Ask the Swan Specialist
Date: 24 April 2014
What species do you have? This researcher is basing the information on misinformation. So, here is the fact. If the swans are Mute Swans, the U.S. Wildlife Services and state wildlife entities have provided the American taxpayer with bogus causes for removing the Mute Swans, i.e., aggressive, non-native, invasive and any other reason that they can come up with so that the gullible public does not understand their ulterior motives. Mute Swans are being shot, stomped to death or decapitated because the wildlife entities want to remove them so that they can introduce the larger Trumpeter Swans Species. Once the Trumpeter Swans are introduced, they will be hunted as a Trophy Waterfowl so that hunting permits can be sold and help fill state and wildlife coffers which are shrinking due to budget cuts.
So, these researchers, wildlife officials, etc., will tell everyone that they cannot have any cygnets, because their ulterior motive is to eradicate an entire species. Once your swans die, they will (if they have not already) introduce state legislation that no one can possess the Mute Swans. So, this is the reason that we are fighting this ridiculous program based on no scientific research. Eradicating a whole species in order to bring back a species for hunting purposes is not only stupid, but extremely unethical. However, we as taxpayers are paying the bill for this wildlife “management plan” for Mute Swans.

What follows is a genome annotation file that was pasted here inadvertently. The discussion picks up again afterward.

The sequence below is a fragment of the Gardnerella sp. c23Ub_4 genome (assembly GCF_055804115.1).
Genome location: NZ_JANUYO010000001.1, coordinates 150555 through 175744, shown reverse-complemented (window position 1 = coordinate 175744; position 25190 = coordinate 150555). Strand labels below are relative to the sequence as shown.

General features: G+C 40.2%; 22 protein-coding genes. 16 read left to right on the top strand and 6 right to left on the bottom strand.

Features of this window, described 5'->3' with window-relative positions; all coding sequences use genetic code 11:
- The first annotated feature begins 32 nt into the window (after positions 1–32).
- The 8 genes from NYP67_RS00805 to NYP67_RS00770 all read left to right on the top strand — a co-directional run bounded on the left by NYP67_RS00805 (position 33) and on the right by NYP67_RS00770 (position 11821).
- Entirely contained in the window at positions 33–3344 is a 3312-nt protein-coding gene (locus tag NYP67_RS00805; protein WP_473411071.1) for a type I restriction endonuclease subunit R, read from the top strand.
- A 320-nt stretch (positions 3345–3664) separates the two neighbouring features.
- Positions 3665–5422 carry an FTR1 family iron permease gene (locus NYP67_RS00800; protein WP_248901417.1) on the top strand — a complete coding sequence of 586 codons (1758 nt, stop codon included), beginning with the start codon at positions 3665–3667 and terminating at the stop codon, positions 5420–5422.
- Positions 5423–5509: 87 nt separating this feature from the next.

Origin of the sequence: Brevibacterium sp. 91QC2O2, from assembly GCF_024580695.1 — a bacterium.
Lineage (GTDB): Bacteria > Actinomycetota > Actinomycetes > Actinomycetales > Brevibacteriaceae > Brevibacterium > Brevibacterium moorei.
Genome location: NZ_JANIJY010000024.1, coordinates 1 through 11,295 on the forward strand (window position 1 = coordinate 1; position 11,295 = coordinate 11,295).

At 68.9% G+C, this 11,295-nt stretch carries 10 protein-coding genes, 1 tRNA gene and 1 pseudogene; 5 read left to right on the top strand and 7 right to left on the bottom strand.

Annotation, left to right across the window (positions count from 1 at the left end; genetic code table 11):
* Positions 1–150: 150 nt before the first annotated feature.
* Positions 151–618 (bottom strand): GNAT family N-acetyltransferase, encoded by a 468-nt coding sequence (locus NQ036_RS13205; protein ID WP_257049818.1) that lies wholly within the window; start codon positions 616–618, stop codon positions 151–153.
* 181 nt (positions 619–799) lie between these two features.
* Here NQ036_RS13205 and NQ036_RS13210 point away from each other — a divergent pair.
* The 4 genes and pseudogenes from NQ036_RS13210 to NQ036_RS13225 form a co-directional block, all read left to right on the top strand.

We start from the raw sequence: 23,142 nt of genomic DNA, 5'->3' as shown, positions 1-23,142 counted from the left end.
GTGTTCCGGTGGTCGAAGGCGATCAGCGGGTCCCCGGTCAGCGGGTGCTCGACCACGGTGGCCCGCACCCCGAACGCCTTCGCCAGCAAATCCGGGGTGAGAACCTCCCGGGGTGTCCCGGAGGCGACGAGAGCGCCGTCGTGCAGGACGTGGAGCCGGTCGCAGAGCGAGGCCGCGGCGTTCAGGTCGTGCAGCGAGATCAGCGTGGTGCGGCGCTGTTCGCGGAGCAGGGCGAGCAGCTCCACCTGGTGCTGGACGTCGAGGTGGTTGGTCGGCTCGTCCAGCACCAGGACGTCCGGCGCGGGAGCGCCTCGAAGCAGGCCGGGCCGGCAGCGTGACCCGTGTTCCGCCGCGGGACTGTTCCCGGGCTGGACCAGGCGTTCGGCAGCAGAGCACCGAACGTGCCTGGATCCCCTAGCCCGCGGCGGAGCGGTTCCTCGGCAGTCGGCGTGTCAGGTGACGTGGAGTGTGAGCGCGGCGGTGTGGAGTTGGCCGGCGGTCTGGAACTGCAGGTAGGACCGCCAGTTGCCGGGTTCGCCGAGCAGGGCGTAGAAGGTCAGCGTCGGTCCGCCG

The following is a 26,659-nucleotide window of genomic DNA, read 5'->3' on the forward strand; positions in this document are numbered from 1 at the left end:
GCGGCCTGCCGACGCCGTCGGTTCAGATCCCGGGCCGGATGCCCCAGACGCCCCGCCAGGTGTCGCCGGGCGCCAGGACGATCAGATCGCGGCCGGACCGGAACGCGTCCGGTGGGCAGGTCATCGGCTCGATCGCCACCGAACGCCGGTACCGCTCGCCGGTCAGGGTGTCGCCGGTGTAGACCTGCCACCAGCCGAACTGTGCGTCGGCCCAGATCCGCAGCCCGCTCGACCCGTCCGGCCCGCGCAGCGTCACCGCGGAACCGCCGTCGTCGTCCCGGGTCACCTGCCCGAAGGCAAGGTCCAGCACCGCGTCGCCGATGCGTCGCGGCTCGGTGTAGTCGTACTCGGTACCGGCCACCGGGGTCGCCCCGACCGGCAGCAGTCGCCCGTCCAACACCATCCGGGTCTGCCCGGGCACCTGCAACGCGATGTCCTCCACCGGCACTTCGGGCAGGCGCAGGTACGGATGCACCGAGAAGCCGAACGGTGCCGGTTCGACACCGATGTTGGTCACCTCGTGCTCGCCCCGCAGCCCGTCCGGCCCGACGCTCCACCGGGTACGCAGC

Ask her what she is doing with the eggs? If they are Trumpeters, they are probably being incubated, hatched and raised so that the birds can be released in the wild to propagate. Once their numbers increase, they will eventually be hunted.
Taking a swan’s or any other bird’s egg during the nesting season, does hurt the female. Again, someone who does not know what they are talking about or doesn’t care. Female birds know how to count and they are programmed with a set number of eggs to lay. If the eggs are disturbed, they may double clutch. During egg laying, a female swan may lose up to 30% of her energy levels for the production of the eggs, nesting and limited feeding during the incubation period. If she double clutches, keeps laying eggs to replace the ones that are taken, her energy level could diminish so that she could deplete or energy reserves and either become run-down to the point of exhaustion, susceptible to illness or even death. The Regal Swan
Messages In This Thread
- Swan not allowed to reproduce -- Willette -- 24 April 2014
- Re: Swan not allowed to reproduce -- The Regal Swan -- 24 April 2014